Commentary Magazine


The Moral Complexity of Social Issues

This year’s presidential campaign is a reminder that most members of the press, and almost everyone on the left, view social conservatives through the prism of two issues–abortion and gay marriage. (When possible, the burning national issue of whether states should be allowed to ban contraception is thrown in as well, as we saw during this weekend’s debates.) The narrative that’s been affixed is a simple one: those who oppose the right to an abortion and gay marriage are almost by definition unenlightened and/or bigoted. It doesn’t matter that most people who are traditionalists are none of these things. Nor does it matter that there are nuances and shades of gray in most people’s views on both issues (mine included). The subtleties get thrown aside in an effort to put people in neat little boxes. There are the Children of Light and the Children of Darkness.

This has important implications for our national life, including this one: more than ever before the champions of cultural conservatism need to be people who embody grace, who can articulate the moral good in a way that is non-censorious, and who can speak to these issues with honesty, fairness, and sympathy. They have to possess the ability to place social concerns in a larger frame. And importantly, they – indeed, all of us – need to resist the temptation to speak as if these issues are morally and socially uncomplicated. There is a good deal more ambiguity on these matters than either party platform allows for.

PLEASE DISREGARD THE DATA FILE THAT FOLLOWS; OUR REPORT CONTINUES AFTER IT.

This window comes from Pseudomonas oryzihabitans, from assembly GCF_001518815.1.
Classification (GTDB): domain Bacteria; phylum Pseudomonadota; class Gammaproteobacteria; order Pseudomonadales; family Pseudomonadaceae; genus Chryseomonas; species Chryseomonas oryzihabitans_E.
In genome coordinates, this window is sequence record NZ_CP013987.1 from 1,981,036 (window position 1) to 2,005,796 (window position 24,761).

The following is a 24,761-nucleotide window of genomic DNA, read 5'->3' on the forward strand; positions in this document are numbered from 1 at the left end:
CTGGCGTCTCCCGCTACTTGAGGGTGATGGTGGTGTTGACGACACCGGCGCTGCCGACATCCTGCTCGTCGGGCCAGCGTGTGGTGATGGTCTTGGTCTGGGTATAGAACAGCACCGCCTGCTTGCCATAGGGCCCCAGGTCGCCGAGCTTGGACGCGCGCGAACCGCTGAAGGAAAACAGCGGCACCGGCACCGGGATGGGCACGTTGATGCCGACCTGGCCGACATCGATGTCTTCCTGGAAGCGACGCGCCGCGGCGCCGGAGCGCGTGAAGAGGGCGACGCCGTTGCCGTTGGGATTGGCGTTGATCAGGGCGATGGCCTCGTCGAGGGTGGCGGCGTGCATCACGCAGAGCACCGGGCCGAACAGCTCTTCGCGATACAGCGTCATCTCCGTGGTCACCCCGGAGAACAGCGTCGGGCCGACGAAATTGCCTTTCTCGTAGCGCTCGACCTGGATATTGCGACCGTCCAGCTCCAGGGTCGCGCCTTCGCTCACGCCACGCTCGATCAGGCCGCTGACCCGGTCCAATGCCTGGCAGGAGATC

For example, for those of us who are pro-life, what ought to be the appropriate consequences for individuals who abort their pre-born children? Should there be any legal or moral distinction on the continuum of development (e.g., six hours v. six months after conception)? For those who favor abortion rights, why exactly should abortions be rare? Is there something problematic occurring? If so, what might that be? And on what basis do you believe a child in the eighth month deserves to be protected in law but not in, say, the second month?

For those who oppose gay marriage, what happens if, as gay marriage spreads in America, we learn that the institution of marriage incurs much less damage than was once commonly believed (or none at all)? What grounds, if any, would there be to continue opposing gay marriage? Is the concern about marriage — or is it about homosexuality? And for those who believe in gay marriage: what exactly are the moral and legal grounds on which you believe two men should marry but not three? Should we view marriage as an arbitrary contract that is de-linked from cultural, biological, and religious underpinnings?

It’s not as if these questions don’t have answers. But the answers are neither easy nor obvious. The problem with our public discourse is that it’s often suffused with certitude and judgment rather than grace and some measure of humility. This doesn’t mean one cannot, having wrestled with these issues, settle on a principled position. But that resting place is one that we all know, in our better moments, we ought to come to only after an honest and searching examination. There’s a special place of honor for public figures who engage rather than avoid the strongest arguments against their views.


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